The Fraught, Fictional Road To A Sept. 11 Memorial Amy Waldman's new novel, The Submission, centers on an anonymous competition to pick the design for a Sept. 11 memorial at ground zero — and the furor that erupts when it's revealed that the winning designer is an American Muslim.
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The Fraught, Fictional Road To A Sept. 11 Memorial

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The Fraught, Fictional Road To A Sept. 11 Memorial

The Fraught, Fictional Road To A Sept. 11 Memorial

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ROBERT SIEGEL, host: From NPR News, this is ALL THINGS CONSIDERED. I'm Robert Siegel.

MELISSA BLOCK, host: And I'm Melissa Block. The new novel "The Submission" centers on post-9/11 America. It's about an anonymous competition to pick the design for a memorial at ground zero, and the furor that erupts when it's revealed the designer is Muslim-American.

The novelist is Amy Waldman. She's a former New York Times reporter who covered 9/11 in New York and afterward, was based in South Asia. Here she is, reading from her novel the description of the winning memorial design.

AMY WALDMAN: (Reading) The concept was simple. A walled, rectangular garden guided by rigorous geometry. At the center would be a raised pavilion meant for contemplation. Two broad, perpendicular canals quartered the six-acre space. Pathways within each quadrant imposed a grid on the trees, both living and steel, that were studded in orchard-like rows.

BLOCK: That design was created by the character Mohammad Khan, an architect, a non-observant Muslim, an agnostic. Born in the U.S.A., he goes by the name Mo. And yet when the jury choosing the memorial discovers his identity, he faces intense pressure from all sides to explain his design, and to denounce the terrorist attacks.

As Amy Waldman explains, Khan stubbornly refuses to respond.

WALDMAN: From his point of view, he keeps saying he would never ask these questions of a designer who wasn't Muslim, so why should I have to answer these questions? I refuse to accept that I should be treated any differently than anybody else. I had nothing to do with these attacks. I'm not going to answer the questions.

From some of the jurors and from many Americans, they're coming back at him and saying, things changed with this attack and you do have to answer these questions. You do have to reassure us. And if you think these attacks were wrong, why won't you come out and say so?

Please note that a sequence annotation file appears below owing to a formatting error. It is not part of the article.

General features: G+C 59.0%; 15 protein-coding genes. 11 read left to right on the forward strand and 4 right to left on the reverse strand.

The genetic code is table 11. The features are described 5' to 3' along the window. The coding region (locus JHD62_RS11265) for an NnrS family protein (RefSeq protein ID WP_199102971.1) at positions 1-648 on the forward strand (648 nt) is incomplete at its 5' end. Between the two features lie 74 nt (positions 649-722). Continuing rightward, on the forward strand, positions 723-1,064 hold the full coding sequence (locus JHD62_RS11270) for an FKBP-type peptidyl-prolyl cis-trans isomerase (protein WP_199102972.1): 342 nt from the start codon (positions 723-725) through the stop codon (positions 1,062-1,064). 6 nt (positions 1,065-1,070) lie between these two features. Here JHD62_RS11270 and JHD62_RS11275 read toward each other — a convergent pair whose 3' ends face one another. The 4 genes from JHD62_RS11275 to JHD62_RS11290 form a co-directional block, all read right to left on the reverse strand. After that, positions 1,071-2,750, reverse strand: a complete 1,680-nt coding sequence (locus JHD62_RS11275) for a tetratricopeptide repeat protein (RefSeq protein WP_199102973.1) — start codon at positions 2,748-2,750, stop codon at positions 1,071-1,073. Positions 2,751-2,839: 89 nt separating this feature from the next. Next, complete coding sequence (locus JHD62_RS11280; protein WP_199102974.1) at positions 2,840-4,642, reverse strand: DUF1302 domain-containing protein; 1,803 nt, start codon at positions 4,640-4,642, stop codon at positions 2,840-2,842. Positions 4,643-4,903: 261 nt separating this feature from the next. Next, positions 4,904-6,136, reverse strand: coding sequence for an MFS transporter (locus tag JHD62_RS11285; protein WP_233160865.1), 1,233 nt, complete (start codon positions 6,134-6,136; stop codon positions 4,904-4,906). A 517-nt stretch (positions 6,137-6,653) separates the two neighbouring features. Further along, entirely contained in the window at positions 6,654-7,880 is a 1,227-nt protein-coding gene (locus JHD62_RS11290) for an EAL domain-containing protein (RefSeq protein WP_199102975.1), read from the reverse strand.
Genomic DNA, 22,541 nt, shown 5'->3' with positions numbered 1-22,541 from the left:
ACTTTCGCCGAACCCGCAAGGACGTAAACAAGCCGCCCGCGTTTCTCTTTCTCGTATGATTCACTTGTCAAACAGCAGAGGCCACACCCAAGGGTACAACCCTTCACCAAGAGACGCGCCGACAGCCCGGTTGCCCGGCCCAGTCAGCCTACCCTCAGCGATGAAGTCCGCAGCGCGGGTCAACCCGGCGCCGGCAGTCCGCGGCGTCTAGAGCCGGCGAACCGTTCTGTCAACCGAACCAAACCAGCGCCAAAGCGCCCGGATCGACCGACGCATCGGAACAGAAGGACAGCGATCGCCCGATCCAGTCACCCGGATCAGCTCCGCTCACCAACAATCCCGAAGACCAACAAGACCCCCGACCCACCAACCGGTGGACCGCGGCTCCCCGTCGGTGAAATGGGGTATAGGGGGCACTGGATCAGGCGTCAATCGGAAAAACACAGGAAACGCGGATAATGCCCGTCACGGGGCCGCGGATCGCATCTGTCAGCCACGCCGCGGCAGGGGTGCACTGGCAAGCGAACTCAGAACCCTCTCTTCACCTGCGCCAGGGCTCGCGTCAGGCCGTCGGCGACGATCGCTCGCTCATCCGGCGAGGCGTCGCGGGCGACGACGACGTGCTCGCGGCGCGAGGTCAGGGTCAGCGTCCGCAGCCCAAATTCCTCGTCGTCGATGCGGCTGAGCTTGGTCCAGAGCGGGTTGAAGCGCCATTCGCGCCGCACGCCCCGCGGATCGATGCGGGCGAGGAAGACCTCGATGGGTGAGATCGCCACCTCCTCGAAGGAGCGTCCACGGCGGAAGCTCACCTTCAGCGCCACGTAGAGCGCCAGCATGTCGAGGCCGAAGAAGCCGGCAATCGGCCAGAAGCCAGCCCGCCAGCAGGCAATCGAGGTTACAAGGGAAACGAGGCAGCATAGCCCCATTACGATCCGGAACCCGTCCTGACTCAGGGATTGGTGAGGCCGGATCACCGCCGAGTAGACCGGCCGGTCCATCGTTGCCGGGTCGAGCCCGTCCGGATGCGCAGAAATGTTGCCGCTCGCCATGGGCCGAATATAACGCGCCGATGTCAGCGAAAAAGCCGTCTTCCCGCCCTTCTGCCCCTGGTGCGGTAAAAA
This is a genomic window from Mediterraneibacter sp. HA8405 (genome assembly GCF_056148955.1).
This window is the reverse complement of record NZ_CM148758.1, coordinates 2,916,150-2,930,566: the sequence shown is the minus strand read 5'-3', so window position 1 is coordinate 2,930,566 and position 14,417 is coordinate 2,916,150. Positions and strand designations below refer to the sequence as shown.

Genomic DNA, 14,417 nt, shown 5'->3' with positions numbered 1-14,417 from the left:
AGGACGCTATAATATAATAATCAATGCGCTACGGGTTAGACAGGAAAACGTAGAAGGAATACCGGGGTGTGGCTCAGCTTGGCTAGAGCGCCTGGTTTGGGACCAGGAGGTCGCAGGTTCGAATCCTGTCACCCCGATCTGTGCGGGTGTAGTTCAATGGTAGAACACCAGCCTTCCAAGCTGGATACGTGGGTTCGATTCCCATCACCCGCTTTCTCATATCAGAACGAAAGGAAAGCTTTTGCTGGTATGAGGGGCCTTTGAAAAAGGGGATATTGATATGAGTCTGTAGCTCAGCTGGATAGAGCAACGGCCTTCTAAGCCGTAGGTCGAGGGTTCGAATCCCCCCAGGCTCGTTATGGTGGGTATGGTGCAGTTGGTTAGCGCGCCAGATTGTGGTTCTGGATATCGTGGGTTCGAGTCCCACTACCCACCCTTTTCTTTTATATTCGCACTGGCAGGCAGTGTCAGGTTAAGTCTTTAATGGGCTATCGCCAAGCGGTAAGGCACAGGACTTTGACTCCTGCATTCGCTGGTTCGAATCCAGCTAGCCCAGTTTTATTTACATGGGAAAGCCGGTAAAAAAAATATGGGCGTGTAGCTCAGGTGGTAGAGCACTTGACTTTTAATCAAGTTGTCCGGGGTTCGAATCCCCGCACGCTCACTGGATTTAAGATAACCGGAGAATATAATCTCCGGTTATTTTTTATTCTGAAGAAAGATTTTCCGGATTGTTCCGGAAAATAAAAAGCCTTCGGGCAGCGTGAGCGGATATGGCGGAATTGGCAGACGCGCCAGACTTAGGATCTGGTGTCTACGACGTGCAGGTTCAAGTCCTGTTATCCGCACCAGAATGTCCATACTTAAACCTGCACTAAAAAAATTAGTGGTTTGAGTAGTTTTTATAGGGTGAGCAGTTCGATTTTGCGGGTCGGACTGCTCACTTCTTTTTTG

BLOCK: There's also a building pressure on Mohammad Khan to withdraw; to say OK, I take myself out of this competition.

WALDMAN: Mm-hmm. Yes. There are a lot of people who take that position, including people very close to him and including some Muslim-Americans who say, this isn't good for us. We don't need this right now. We have sort of fought so hard to a place of normalcy or acceptability in the wake of this attack. The last thing we need is another controversy. So you know, if you really care about us, you should withdraw.

BLOCK: You know, this does sound a lot like the recent fight over what became known as the ground zero mosque in Manhattan, but the timing seems wrong for that. You would have had to have been working on this book for some time before that happened.

WALDMAN: Oh, yes. Yes. I was working on it well before that. I had the idea initially in 2003 or '04, and started working on it probably in 2007. It definitely put an interesting spin on things. I went back and did some rewriting only because the book certainly plays off reality, and I have no problem with that, but I didn't want it to feel like a transcription of reality.

BLOCK: What were some things that you decided you needed to rewrite, given what you were learning?

WALDMAN: Watching the sort of way that blew up and the kind of craziness, I think it opened out my imagination in the sense of thinking there were certain events in the book that were not in there before this happened.